It is interesting to note that in this model there is an epoch which corresponds to a value of R = RI, where the expansion slows down and remains in a quasi-stationary phase for some time, expanding with > 0 thereafter (see Fig.1). At the quasi-stationary epoch, called the inflection point, we have = 0 and thus from (7) by differentiation we have:

 (27)

Now from (25) and (27) we have that the age of the universe at the inflection point is:

 (28)

The Hubble function at tI is:

so if t0 > tI we must have H0 < HI.

This is an important result because it indicates that introducing an -term, and if we live at a time that fulfils the condition t0 > tI, we can increase the age of the universe to comfortably fit the globular cluster ages while keeping the value of m < 1 and also a flat (k = 0) space geometry. From (28) and (23) and for the preferred values = 0.7 and m = 0.3 we indeed obtain t0 / tI 1.84 (see also Fig.1), which implies that we live in the accelerated phase of the Universe. Note that in order for the present time (t0) to be in the accelerated phase of the expansion we must have: > 1/3.

Importance of k and terms in global dynamics: Due to the recent interest in the > 0, k = 0 Universes, it is important to investigate the dynamical effects that this term may have in the evolution of the Universe and thus also in the structure formation processes (see Fig.2). We realize these effects by inspecting the magnitudes of the two terms in the right hand side of (7). We have the density term:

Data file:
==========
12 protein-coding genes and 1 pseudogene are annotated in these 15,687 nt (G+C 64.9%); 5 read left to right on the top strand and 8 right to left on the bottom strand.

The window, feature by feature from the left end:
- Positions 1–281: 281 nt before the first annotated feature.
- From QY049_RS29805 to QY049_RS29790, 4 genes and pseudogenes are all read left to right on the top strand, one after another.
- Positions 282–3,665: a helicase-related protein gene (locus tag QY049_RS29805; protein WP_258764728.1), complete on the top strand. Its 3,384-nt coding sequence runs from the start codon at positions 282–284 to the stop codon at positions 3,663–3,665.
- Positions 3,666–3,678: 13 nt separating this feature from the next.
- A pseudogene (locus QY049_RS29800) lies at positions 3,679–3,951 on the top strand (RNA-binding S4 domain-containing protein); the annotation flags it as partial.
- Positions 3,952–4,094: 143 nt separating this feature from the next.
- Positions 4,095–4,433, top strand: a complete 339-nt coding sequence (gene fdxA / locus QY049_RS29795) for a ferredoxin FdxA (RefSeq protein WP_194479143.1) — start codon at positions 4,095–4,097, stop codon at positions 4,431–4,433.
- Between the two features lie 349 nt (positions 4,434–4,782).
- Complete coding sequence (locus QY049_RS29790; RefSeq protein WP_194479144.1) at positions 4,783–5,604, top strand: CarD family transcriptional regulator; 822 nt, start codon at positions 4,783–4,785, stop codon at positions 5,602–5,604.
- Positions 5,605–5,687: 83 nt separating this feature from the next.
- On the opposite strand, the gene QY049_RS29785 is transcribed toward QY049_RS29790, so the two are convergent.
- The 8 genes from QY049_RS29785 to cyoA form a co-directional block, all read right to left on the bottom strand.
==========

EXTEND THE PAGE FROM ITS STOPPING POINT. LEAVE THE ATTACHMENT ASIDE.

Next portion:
and from (20) we have

 (29)

By equating the above two terms we can find the redshift at which they have equal contributions to the dynamics of the Universe. Evidently this happens only in the very recent past:

 (30)

Observations suggest that m 0.3 and 0.7, and therefore we have zc 0.3, which implies that the present dynamics of the universe are dominated by the -term, although for the largest part of the history of the Universe the determining factor in shaping its dynamical evolution is the matter content.

 Figure 2. The strength of the three factors shaping the recent dynamics of the Universe. Compare the strength of the and term (k = 0) and of the and k term. We have assumed H0 = 72 km s-1 Mpc-1, m = 0.3 and = 0.7.

Similar results are found for the k-term in = 0 models. In this case we have from (29) that

and thus the redshift at which the density and curvature terms have equal impact in the global dynamics, is:

We see that as z increases the density term grows faster than the curvature term which is important only very recently. A similar line of argument shows that also in the radiation dominated era the and k terms do not affect the dynamics of the Universe.

Density parameter as a function of z: From (18) and eliminating the curvature term, using k = 1 - m - , we obtain the time evolution of the density parameter m:

 (31)

and using (15) and (10) we have:

 (32)

It is easy to see that whatever the value of m, at large z we always have (z) = 1.